Growing up in an army family throws up some unique challenges – separation from parents, moving schools and changing friendships to name a few. So, what impact do these factors have on service children’s education, and how much of a say do our youngsters have on their army lives? Jill Misson reports…
WHEN you talk to children about their serving parents, even the youngest will have something to say. Seven-year-old Emma Shayler, for example, told us: “Sometimes he’s away so much that I feel like I have no dad. I’m sad and I cry but I’ve learned to be brave.”
Jess Parfitt (13, pictured left) said: “My dad has gone away 72 times since I was born. I feel low-spirited due to the fear of losing him but I’m proud and full of admiration because he’s protecting our country.”
AFF is working with people from the University of Winchester on vital research, as AFF Education Specialist Jilly Carrell explained: “Decisions are made for a military child about moving house, moving country and moving school. We need to hear from the children themselves if we are to make changes to improve their young lives and their educational outcomes.”
Matt Blyton from North Yorkshire County Council agreed: “Pupils of armed forces personnel are a special group who bring many strengths and talents to their schools, but the lifestyle often presents challenges not of their choosing, so at times they require additional support.”
Matt ran a conference in 2012 inviting more than 60 service school children to share their views. One key message emerged: “We don’t want to be treated differently but we do want to be understood and to be given extra help when it’s needed.”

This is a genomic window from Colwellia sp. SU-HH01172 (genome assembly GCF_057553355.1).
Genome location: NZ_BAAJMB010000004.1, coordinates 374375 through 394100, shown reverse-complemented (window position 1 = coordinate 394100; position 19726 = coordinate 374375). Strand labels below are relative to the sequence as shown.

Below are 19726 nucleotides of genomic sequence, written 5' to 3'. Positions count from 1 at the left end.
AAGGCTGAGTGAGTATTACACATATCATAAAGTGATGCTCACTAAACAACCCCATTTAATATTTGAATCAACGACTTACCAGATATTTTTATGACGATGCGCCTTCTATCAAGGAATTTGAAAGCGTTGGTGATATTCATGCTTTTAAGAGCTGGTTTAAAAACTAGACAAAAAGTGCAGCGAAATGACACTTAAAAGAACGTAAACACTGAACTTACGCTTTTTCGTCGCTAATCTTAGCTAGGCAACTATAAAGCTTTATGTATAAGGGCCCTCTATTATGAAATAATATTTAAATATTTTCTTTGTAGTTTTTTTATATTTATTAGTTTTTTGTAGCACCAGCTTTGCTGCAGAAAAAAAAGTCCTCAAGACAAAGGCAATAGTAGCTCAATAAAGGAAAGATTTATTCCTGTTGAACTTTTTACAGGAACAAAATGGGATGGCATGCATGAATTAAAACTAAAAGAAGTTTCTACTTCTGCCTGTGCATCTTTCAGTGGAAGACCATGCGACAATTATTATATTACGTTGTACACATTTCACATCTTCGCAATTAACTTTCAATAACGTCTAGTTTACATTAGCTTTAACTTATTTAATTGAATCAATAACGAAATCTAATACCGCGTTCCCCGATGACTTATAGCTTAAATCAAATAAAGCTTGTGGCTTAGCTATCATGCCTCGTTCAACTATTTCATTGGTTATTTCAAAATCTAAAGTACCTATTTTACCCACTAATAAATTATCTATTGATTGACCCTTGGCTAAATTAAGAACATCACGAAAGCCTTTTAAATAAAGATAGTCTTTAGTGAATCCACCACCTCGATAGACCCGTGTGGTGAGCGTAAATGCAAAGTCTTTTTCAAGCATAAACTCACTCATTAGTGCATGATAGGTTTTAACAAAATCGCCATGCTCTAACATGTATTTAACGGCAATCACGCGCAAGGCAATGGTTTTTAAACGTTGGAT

Some children may struggle to articulate feelings, which is when a dedicated service pupils’ champion or an emotional literacy support assistant (ELSA) is an asset.
At St George’s Catholic Primary in Warminster, Archie Harriman (6, pictured below) goes to see “the string lady” as he calls the school’s ELSA. Mum Jessica said: “They created pictures showing everyone in our family connected by a string so when Archie is upset, he can pull on the string so daddy will feel it.”
Headteacher Kate Saunders’ army background enables her to understand the needs of service pupils. She said: “They experience stress when a parent is deployed, and this can be hugely exacerbated by what they see on the news.
“Even if the parent is not in a dangerous location, it leaves a gap in their lives. Children may have to change schools frequently and leave friends behind.”
When Jessica Parkinson (9) left one school her classmates gave her a picture featuring all their fingerprints. She told her mum: “I don’t want to make any new friends because you’re just going to move us again.”
The first day in a new school is the hardest, according to Ava Kerr (9): “I feel nervous that I don’t know anybody and scared that I won’t make friends.”
She was helped to settle at Priory Church in Wales School by their military liaison officer, who organises group activities like fitness and cookery.